The style is heavily influenced by Byzantine and Moorish architecture from buildings in Venice and Istanbul. Or think the Mezquita in Cordoba in Spain. Windows often have arched tops and are aligned in vertical columns on stories above the ground floor; and brickwork is often polychromatic (multi-coloured), sourced from the nearby Cattybrook brickworks.
So why is this stretch of water in front of us called the Welsh Back? Well, Back because they were once literally the backs of merchants’ houses from where goods were loaded directly onto ships. And Welsh because vessels from Wales frequented this stretch of water. Simple really.
The Merchant Navy Memorial on the quayside further up Welsh Back, unveiled by Princess Anne, the Princess Royal, in 2001 provides a place for peaceful reflection on the debt we owe to all those lost at sea in times of peace and war. My uncle Brian was in the Merchant Navy and ‘crossed the bar’ in the Second World war, so I paused to reflect on his great sacrifice. The inscription etched in bronze reads: “In war and peace they plied their trade, over the angry seas, remember them as here you stand beneath these placid trees”. Another poignant reminder of the myriad seafaring associations of the city.
Bristol Bridge is the reason for Bristol being where it is. In the early days of the city, this was the best point at which to cross the river and to which to bring ships conveniently on one tide. A settlement grew around the crossing from the early 11th century. The bridge was made a permanent structure about 1247 and replaced in 1769 with the one seen today. Its roadway was widened in the 1880s. It marks the limit of navigation for any vessel that can’t pass beneath its arches.
The Old Town
As you reach the top of the St Nicholas Steps you are going into the old town – the wall was here. On our right is St Nicholas Church, first founded before 1154, with a chancel extending over the south gate of the city. The gate and old church were demolished to make way for the rebuilding of Bristol Bridge and the church was rebuilt in 1762-9 by James Bridges and Thomas Paty, who rebuilt the spire. Part of the old church and town wall survives in the 14th-century crypt. The interior was destroyed by bombing in the Bristol Blitz of 1940 and rebuilt in 1974-5 as a church museum.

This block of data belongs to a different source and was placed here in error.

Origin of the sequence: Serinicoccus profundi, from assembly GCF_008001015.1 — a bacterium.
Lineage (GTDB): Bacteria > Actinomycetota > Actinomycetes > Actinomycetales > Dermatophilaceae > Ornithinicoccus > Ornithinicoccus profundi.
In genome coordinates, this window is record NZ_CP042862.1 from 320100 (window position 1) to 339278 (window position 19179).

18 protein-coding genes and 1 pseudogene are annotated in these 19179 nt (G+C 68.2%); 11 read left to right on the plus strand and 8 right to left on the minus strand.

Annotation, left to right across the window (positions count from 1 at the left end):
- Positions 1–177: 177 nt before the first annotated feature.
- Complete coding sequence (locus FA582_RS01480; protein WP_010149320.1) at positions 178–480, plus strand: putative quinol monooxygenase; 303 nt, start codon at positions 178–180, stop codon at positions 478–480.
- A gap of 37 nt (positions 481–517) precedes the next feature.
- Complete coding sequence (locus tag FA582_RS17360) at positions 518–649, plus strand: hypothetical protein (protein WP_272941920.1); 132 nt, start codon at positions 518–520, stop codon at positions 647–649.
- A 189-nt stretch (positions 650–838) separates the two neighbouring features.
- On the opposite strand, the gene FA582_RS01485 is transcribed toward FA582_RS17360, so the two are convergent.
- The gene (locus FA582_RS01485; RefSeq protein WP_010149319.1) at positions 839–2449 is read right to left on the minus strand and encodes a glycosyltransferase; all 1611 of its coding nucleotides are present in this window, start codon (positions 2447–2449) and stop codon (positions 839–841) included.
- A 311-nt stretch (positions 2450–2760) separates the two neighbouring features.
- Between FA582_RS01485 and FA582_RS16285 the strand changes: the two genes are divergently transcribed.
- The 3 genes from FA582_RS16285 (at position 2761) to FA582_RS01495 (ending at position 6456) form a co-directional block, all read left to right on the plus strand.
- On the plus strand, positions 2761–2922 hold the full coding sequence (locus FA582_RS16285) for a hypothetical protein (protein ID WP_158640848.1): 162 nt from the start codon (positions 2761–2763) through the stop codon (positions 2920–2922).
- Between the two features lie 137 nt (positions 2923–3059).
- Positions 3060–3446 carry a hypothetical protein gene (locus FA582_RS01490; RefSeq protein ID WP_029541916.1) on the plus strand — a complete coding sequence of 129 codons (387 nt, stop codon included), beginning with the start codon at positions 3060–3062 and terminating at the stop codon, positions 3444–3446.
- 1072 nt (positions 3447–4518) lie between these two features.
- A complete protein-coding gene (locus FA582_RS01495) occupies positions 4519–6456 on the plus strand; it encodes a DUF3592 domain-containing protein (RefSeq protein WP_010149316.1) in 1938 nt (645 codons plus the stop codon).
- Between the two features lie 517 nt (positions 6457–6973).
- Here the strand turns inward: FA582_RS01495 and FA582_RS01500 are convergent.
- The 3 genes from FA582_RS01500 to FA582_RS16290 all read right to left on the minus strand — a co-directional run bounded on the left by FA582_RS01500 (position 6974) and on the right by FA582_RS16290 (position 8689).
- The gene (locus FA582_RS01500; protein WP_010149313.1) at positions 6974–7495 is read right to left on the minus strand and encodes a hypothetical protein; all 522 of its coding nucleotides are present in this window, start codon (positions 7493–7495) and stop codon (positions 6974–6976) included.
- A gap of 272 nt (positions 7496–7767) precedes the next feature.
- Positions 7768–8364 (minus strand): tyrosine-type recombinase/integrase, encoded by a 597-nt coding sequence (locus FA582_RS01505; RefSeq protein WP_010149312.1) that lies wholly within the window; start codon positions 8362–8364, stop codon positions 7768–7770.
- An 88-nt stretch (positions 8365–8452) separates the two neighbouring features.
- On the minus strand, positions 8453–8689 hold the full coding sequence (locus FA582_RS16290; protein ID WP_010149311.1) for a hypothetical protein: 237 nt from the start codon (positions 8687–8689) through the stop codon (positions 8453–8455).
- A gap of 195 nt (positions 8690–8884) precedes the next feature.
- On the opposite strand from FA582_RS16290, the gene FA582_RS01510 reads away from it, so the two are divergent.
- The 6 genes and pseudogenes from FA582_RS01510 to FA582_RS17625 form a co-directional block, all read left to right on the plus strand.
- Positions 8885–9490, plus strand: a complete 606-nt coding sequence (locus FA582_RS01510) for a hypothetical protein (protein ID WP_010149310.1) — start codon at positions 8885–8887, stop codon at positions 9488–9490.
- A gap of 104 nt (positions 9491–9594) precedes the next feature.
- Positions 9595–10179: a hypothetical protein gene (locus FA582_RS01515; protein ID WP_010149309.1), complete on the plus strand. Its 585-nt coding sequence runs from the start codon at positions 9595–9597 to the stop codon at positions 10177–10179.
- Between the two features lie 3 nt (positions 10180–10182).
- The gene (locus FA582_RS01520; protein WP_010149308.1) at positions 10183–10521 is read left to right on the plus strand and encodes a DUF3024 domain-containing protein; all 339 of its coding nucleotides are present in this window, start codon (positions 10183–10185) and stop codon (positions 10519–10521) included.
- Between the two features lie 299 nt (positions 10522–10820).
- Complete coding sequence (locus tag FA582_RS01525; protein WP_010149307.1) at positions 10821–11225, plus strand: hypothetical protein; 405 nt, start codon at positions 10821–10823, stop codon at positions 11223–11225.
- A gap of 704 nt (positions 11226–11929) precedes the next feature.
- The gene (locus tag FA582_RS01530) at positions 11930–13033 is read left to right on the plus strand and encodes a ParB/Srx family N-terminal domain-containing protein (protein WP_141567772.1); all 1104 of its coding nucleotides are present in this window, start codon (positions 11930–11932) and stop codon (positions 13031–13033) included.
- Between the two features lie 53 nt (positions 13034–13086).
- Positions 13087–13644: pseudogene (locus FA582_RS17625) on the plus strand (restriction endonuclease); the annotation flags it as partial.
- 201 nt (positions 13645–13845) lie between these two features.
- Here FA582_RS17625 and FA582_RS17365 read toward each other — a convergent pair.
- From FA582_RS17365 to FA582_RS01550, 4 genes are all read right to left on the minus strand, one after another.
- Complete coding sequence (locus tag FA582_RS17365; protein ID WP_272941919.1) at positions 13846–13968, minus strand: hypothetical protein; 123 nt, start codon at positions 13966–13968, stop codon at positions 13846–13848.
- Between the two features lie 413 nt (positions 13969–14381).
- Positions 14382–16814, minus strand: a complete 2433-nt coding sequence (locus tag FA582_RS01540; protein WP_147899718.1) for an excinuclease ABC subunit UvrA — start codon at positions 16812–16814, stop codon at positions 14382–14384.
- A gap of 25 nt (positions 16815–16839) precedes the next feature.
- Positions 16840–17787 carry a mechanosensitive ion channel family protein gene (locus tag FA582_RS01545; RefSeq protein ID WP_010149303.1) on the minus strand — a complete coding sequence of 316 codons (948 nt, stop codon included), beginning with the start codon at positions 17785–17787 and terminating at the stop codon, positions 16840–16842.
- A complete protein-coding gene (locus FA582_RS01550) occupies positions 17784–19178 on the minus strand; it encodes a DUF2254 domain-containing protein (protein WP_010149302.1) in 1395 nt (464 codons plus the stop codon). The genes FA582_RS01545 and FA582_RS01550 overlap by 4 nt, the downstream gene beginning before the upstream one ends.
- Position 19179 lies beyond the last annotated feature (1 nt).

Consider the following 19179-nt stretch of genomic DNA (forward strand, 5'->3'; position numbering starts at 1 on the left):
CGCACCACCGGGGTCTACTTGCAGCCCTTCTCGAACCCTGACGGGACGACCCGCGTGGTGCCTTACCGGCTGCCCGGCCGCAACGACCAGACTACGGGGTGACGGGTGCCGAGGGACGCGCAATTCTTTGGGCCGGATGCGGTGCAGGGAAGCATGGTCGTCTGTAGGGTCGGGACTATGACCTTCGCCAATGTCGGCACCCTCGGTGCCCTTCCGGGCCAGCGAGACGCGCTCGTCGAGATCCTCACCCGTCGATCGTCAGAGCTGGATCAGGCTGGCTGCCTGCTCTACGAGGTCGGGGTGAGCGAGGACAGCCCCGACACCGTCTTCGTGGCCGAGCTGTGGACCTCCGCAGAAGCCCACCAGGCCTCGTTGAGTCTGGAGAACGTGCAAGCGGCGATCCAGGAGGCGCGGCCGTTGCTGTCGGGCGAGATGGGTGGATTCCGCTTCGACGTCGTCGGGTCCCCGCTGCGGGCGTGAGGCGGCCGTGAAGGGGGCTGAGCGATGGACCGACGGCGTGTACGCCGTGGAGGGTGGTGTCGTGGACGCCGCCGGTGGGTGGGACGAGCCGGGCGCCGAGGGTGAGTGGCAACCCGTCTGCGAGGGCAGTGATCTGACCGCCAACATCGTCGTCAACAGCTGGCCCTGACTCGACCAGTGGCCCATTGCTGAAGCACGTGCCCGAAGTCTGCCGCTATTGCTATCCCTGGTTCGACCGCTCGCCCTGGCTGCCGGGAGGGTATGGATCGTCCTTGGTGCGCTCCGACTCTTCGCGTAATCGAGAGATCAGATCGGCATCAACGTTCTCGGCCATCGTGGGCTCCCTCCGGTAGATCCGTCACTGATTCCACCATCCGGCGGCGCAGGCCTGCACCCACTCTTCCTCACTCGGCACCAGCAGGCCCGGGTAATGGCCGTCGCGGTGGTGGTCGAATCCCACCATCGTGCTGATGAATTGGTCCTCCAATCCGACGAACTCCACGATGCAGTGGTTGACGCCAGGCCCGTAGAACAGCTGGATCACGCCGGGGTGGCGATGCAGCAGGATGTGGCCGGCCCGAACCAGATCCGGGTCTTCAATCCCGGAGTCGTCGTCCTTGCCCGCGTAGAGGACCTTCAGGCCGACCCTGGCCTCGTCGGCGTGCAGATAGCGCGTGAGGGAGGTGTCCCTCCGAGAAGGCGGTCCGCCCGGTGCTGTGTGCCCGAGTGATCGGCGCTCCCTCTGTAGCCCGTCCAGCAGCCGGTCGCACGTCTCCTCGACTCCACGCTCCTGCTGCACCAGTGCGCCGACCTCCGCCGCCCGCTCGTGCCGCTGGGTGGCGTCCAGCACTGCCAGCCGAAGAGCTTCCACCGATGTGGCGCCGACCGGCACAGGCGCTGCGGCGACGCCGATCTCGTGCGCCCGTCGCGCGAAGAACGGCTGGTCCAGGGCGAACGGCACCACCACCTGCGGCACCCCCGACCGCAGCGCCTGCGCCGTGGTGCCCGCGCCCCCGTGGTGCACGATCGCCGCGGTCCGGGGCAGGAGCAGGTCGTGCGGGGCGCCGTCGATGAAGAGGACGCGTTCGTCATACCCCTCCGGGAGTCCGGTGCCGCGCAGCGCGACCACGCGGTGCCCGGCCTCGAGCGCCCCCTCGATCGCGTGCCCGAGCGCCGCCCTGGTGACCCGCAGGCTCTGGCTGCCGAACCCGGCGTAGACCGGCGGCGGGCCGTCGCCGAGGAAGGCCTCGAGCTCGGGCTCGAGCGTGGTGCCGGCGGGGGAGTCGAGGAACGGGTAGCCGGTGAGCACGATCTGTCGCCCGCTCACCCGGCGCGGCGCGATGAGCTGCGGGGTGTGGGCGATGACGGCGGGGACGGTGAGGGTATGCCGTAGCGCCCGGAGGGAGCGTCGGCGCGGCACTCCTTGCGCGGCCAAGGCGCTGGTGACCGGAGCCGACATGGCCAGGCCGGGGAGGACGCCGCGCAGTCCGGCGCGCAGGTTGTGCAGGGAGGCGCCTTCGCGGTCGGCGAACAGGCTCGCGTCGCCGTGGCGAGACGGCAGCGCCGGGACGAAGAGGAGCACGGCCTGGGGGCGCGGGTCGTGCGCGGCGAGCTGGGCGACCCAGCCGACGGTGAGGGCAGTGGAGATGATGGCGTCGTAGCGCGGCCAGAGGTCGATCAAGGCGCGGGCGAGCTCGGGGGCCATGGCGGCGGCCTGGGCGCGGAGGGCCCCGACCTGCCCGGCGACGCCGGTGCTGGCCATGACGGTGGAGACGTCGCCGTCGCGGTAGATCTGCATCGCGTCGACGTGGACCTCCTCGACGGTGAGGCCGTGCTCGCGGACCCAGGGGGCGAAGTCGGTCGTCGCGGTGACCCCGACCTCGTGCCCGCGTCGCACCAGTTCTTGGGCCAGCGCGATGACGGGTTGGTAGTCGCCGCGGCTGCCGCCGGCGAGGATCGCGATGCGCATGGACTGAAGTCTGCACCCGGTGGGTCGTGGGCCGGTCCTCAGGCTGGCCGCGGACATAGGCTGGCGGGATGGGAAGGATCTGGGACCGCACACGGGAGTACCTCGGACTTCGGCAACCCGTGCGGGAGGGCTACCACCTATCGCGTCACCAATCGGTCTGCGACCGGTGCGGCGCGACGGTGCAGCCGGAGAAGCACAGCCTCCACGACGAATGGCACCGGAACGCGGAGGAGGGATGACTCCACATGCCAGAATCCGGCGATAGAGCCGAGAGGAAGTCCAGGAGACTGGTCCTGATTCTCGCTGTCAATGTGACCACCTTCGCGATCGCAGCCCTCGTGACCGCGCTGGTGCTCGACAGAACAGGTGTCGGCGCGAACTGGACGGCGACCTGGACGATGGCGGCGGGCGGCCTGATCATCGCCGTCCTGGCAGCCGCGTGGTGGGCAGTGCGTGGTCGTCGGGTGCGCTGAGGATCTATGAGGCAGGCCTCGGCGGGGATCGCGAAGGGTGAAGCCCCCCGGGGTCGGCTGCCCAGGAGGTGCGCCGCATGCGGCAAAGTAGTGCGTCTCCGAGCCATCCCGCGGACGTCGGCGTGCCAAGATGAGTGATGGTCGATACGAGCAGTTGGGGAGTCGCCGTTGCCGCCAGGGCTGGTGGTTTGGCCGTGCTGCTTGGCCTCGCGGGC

The Glass Arcade runs across All Saints’ Lane and was an early example of the shopping arcade. The grand 18th-century entrance to this from High Street was designed by local builder Samuel Glascodine.
The Exchange (now St Nicholas Market) was built in 1743 by Bath architect John Wood the Elder. This became the place for trading. Brass Nails from the Tolzey were moved in front of the Exchange, and traders continued to ‘pay on the nail’. The clock has two-minute hands, as Bristol worked to its own time, 11 minutes behind London time; the advent of the railways exposed this as a problem. The Exchange is now home to a large and varied indoor market.
Coming out onto Corn St, opposite is The West of England Bank. Next door to the Old Council House, this large flamboyantly decorated Venetian style building by architect WB Gingell (he’s cropped up a few times), was built in 1857. The Old Council House (now Registry Office) was built in 1827 by architect Sir Robert Smirke. It is a Greek revival style building with a fine Regency interior that includes the former Council Chamber. The medieval St Ewen’s Church was demolished to create the site for this civic building (generally open during the day).